Friday, February 19, 2010
Camp Chat: Japan and Colby Lewis
By Richard Durrett
Rangers pitcher Colby Lewis, fresh off two years pitching in Japan, talked about his time there with ESPN Dallas. Here's what he had to say:
Colby Lewis says the competition in Japan is better than it is in Triple-A, but it's not at the major league level.
Q: What was something you experienced in Japan that you didn't expect?
A: How clean it is. I heard about it, but it's very clean. There's no trash in the streets. You drink a cup of coffee at Starbucks, you throw it away at Starbucks. There's hardly any trash cans on the streets and there's no garbage in the streets. If you sit down and eat, you sit down and eat. There's hardly any to go. You'll see some people do it, but they go straight home. The recycling is unbelievable. They have PET bottles, like a plastic bottle, and they would take the cap and wrapper off of it and it goes in a separate place. The only thing you throw away is a paper sack with your scraps. Everything else is recycled. You put it in a separate bag and each day the garbage truck comes by and one day it's plastics and the next it's bottles.
Q: Did you learn to speak Japanese?
A: I started to pick up a little. I was better when people talked to me, but it was hard to have a conversation. I could tell a cab driver where to go and could order food. We had three translators that we could always call and hand the phone to them and they would talk.
Q: What is the competition like over there?
A: The best way to explain it is that it's between Triple-A and the big leagues here. You might face a team that has four or five guys that could play at the big league player and a kid might step in the box that's a Double-A player. It all depends on the team, really. For me, I look at it like you have to go do your job no matter what it is.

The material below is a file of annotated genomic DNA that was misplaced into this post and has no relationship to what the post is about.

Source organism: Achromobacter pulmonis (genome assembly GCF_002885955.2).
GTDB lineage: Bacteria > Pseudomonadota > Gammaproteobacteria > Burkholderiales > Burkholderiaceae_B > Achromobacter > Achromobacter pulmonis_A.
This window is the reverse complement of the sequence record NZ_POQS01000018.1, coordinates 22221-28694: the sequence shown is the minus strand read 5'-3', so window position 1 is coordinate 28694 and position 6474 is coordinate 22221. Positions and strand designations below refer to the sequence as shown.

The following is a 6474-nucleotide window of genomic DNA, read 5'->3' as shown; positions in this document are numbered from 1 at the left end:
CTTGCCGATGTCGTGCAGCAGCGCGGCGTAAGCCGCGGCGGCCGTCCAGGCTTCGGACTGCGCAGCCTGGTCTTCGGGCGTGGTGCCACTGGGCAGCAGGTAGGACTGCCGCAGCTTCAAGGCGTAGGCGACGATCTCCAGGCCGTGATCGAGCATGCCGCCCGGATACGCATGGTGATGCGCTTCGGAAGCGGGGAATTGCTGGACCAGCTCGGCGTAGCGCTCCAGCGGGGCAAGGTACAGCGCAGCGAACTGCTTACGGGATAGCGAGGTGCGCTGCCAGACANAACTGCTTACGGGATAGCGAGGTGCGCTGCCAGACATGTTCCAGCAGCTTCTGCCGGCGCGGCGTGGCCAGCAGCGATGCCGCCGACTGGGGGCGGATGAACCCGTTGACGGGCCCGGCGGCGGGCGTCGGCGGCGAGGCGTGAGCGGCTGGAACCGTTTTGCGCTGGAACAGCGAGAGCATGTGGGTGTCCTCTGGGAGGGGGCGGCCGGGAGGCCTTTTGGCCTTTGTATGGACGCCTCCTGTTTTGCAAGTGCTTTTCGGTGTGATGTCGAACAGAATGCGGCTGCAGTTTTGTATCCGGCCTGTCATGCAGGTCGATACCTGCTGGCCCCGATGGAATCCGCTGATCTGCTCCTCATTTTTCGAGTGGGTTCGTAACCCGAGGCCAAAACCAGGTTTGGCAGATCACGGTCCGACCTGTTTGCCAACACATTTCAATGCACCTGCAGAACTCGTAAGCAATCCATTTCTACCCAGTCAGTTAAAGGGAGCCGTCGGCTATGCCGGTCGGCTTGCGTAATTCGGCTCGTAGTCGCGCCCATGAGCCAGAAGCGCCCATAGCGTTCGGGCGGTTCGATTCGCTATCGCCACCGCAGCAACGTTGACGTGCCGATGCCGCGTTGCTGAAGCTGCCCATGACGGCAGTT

Q: They use a different baseball in Japan. Talk about that.
A: It's the same dimensions, but the texture is different. They talk about how the ball jumps in the Tokyo Dome. They have two Mizuno balls, a Zett ball. In Hiroshima, we were a Mizuno club, so we used that ball. They are all about taking care of their sponsorships. One good thing about that is what they call "fight money." Let's say you pitch well and you come out of the game and a couple of days later, they give you $500 to $1,000 in cash. It comes from the sponsors. If you do well over there, you hardly touch your paycheck. If you are an MVP of the month in each league, you can make $6,000 to $10,000. I won it one month my first year. It's crazy. It seems like they just hand it out over there. I think it's like other jobs where if you do well, you get a bonus.
Q: How seriously do their fans take the game?
A: The fans are awesome. Trumpets, each guy has his own chant that the crowd does. They chant your name. They would say "good luck" or "do your best" in Japanese to me. I would hear that a lot. There was one guy where the crowd would get real quiet and one trumpet would play a little deal and the crowd would go crazy. It was pretty cool.
Q: How did you like the food?
A: I dabbled in everything. I wanted to try it. My dad was over and they had a big street fare for opening of the summer and he was trying everything and thought it was awesome. If you go to Tokyo, they have TGI Friday's and Outback and stuff, so you can get other things. There was Korean Barbecue at some places and we at that a lot.